Railroads: Finance and Organization

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Longmans, Green, 1915 - Railroads - 638 pages
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Page 318 - We hold, however, that the basis of all calculations as to the reasonableness of rates to be charged by a corporation maintaining a highway under legislative sanction must be the fair value of the property being used by it for the convenience of the public.
Page 323 - It is clear that in ascertaining the present value we are not limited to the consideration of the amount of the actual investment. If that has been reckless or improvident, losses may be sustained which the community does not underwrite. As the company may not be protected in its actual investment, if the value of its property be plainly less, so the making of a just return for the use of the property involves the recognition of its fair value if it be more than its cost.
Page 314 - This power to regulate is not a power to destroy, and limitation is not the equivalent of confiscation. Under pretense of regulating fares and freights, the state cannot require a railroad corporation to carry persons or property without reward ; neither can it do that which in law amounts to a taking of private property for public use without just compensation, or without due process of law.
Page 317 - It is unnecessary to decide, and we do not wish to be understood as laying down as an absolute rule, that in every case a failure to produce some profit to those who have invested their money in the building of a road is conclusive that the tariff is unjust and unreasonable.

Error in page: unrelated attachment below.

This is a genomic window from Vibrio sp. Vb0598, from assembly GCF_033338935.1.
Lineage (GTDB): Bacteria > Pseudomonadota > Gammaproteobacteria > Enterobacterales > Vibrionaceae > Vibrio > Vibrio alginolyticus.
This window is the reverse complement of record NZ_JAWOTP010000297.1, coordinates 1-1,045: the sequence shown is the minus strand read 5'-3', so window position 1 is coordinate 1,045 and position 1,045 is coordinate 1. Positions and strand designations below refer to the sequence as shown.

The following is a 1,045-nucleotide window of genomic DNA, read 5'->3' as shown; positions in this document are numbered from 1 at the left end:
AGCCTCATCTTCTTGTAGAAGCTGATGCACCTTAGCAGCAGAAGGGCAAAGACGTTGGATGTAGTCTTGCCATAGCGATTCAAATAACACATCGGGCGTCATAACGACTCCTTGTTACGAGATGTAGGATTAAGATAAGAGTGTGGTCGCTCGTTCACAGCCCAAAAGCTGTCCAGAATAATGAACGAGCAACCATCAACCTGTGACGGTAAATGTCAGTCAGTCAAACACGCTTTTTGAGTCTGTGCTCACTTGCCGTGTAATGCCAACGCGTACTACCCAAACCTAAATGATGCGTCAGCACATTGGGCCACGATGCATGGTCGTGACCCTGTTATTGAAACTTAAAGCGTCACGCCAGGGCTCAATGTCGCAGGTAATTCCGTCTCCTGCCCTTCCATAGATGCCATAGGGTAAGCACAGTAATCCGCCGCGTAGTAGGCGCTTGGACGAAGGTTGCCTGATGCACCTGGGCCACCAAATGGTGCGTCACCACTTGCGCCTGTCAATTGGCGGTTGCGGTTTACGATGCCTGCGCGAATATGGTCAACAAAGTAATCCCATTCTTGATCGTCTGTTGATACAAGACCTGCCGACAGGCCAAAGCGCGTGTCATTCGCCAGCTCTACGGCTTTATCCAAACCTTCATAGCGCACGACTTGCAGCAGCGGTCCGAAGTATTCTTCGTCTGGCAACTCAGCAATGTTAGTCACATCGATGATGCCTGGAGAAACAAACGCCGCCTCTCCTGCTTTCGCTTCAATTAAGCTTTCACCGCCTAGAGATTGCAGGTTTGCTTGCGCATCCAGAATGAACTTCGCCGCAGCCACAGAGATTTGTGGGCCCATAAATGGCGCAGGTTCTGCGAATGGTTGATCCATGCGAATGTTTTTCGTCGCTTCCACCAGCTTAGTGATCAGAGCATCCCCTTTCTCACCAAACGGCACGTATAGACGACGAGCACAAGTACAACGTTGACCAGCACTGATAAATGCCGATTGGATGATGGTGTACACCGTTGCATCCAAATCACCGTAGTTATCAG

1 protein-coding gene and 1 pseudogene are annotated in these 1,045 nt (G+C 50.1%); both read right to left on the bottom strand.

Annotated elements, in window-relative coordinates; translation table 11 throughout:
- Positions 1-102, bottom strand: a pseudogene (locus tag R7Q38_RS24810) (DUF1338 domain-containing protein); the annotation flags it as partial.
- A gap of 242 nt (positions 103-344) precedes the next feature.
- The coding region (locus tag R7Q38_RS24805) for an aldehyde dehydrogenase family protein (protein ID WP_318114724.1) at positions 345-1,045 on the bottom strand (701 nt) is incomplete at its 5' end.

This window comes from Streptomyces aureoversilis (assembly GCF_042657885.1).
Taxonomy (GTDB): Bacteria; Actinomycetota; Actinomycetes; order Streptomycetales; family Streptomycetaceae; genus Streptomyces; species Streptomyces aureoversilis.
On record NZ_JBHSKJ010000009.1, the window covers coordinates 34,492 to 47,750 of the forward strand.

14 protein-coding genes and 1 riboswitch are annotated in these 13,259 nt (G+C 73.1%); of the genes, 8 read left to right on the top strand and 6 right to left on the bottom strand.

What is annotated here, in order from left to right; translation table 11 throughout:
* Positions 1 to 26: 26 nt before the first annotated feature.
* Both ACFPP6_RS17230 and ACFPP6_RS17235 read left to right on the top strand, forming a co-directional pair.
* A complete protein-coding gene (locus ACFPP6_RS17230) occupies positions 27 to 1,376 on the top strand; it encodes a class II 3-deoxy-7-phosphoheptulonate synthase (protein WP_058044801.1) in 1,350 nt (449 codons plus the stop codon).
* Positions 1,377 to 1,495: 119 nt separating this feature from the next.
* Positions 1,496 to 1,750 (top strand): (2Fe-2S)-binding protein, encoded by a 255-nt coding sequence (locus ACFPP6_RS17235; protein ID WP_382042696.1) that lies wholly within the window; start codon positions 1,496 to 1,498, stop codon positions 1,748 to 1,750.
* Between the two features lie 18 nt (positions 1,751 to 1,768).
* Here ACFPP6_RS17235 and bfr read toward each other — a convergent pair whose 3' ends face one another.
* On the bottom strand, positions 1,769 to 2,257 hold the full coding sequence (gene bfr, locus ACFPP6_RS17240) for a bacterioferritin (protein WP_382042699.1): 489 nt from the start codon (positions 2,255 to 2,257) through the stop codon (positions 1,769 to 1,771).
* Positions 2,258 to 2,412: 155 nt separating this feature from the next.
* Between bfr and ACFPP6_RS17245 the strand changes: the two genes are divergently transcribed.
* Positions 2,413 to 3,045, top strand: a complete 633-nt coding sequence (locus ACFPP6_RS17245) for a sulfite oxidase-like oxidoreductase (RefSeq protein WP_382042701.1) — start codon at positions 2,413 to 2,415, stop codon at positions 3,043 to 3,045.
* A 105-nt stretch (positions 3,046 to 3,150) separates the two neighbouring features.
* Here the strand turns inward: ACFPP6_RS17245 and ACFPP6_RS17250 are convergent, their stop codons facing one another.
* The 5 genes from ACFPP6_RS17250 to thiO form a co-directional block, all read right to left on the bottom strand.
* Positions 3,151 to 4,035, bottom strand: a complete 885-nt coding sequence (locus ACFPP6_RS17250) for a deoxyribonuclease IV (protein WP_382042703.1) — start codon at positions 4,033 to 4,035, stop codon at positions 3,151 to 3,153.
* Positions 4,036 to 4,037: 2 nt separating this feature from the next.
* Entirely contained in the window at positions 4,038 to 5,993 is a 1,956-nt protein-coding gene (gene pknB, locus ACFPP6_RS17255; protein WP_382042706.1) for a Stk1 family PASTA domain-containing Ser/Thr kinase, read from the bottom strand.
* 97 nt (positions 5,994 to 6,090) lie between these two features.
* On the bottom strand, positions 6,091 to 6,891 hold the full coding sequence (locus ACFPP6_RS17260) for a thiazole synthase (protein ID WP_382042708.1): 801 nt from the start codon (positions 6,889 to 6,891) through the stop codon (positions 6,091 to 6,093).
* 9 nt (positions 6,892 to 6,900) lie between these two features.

Page 318 - And in order to ascertain that value, the original cost of construction, the amount expended in permanent improvements, the amount and market value of its bonds and stock, the present as compared with the original cost of construction, the probable earning capacity of the property under particular rates prescribed by statute, and the sum required to meet operating expenses...
Page 317 - There may be circumstances which would justify such a tariff; there may have been extravagance and a needless expenditure of money; there may be waste in the management of the road; enormous salaries, unjust discrimination as between individual shippers, resulting in general loss. The construction may have been at a time when material and labor were at the highest price, so that the actual cost far exceeds the present value; the road may have been unwisely built, in localities where there is not...
Page 558 - I am happy to know that only a minority of my brethren adopt an interpretation of the law which in my opinion would make eternal the helium omnium contra omnes and disintegrate society so far as it could into individual atoms.
Page 319 - What the company is entitled to ask is a fair return upon the value of that which it employs for the public convenience. On the other hand, what the public is entitled to demand is that no more be exacted from it for the use of a public highway than the services rendered by it are reasonably worth.
Page 367 - An adjustment of this sort under a power to regulate rates has to steer between Scylla and Charybdis. On the one side, if the franchise is taken to mean that the most profitable return that could be got, free from competition, is protected by the Fourteenth Amendment, then the power to regulate is null.
Page 317 - Is there anything which detracts from the force of the general allegation that these rates are unjust and unreasonable? This clearly appears. The cost of this railroad property was $40,000,000; it cannot be replaced to-day for less than $25,000,000. There are $15,000,000 of mortgage bonds outstanding against it, and nearly $10,000,000 of stock. These bonds and stock represent money invested in the construction of this road.

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